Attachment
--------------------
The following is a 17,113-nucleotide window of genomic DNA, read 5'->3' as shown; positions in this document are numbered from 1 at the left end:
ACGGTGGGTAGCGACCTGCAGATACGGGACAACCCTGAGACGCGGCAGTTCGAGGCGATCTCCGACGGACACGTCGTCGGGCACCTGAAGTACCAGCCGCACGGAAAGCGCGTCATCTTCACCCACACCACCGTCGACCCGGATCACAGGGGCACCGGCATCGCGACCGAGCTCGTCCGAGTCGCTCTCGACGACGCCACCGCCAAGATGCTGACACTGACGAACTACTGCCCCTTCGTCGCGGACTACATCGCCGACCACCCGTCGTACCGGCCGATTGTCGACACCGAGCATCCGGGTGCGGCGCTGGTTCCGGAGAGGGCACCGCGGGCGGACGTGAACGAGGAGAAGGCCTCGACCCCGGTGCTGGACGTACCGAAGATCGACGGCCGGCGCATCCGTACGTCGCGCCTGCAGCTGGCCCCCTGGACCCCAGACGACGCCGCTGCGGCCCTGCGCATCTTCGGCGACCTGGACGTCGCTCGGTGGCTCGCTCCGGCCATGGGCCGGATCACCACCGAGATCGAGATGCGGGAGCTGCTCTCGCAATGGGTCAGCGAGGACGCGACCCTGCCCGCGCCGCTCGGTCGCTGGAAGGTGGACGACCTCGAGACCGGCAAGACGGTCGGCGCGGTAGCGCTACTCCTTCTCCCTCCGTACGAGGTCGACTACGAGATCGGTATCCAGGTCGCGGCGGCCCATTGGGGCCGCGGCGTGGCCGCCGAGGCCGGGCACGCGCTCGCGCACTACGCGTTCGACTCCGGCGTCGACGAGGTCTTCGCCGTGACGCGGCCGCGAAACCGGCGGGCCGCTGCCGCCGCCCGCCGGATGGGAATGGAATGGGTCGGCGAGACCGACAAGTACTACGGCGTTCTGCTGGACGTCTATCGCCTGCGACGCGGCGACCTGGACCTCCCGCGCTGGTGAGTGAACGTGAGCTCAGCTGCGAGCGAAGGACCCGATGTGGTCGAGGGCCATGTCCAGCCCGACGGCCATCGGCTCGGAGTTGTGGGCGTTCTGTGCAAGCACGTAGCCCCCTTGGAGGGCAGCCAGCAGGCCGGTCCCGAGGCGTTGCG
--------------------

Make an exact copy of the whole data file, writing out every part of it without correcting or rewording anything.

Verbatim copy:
The following is a 17,113-nucleotide window of genomic DNA, read 5'->3' as shown; positions in this document are numbered from 1 at the left end:
ACGGTGGGTAGCGACCTGCAGATACGGGACAACCCTGAGACGCGGCAGTTCGAGGCGATCTCCGACGGACACGTCGTCGGGCACCTGAAGTACCAGCCGCACGGAAAGCGCGTCATCTTCACCCACACCACCGTCGACCCGGATCACAGGGGCACCGGCATCGCGACCGAGCTCGTCCGAGTCGCTCTCGACGACGCCACCGCCAAGATGCTGACACTGACGAACTACTGCCCCTTCGTCGCGGACTACATCGCCGACCACCCGTCGTACCGGCCGATTGTCGACACCGAGCATCCGGGTGCGGCGCTGGTTCCGGAGAGGGCACCGCGGGCGGACGTGAACGAGGAGAAGGCCTCGACCCCGGTGCTGGACGTACCGAAGATCGACGGCCGGCGCATCCGTACGTCGCGCCTGCAGCTGGCCCCCTGGACCCCAGACGACGCCGCTGCGGCCCTGCGCATCTTCGGCGACCTGGACGTCGCTCGGTGGCTCGCTCCGGCCATGGGCCGGATCACCACCGAGATCGAGATGCGGGAGCTGCTCTCGCAATGGGTCAGCGAGGACGCGACCCTGCCCGCGCCGCTCGGTCGCTGGAAGGTGGACGACCTCGAGACCGGCAAGACGGTCGGCGCGGTAGCGCTACTCCTTCTCCCTCCGTACGAGGTCGACTACGAGATCGGTATCCAGGTCGCGGCGGCCCATTGGGGCCGCGGCGTGGCCGCCGAGGCCGGGCACGCGCTCGCGCACTACGCGTTCGACTCCGGCGTCGACGAGGTCTTCGCCGTGACGCGGCCGCGAAACCGGCGGGCCGCTGCCGCCGCCCGCCGGATGGGAATGGAATGGGTCGGCGAGACCGACAAGTACTACGGCGTTCTGCTGGACGTCTATCGCCTGCGACGCGGCGACCTGGACCTCCCGCGCTGGTGAGTGAACGTGAGCTCAGCTGCGAGCGAAGGACCCGATGTGGTCGAGGGCCATGTCCAGCCCGACGGCCATCGGCTCGGAGTTGTGGGCGTTCTGTGCAAGCACGTAGCCCCCTTGGAGGGCAGCCAGCAGGCCGGTCCCGAGGCGTTGCG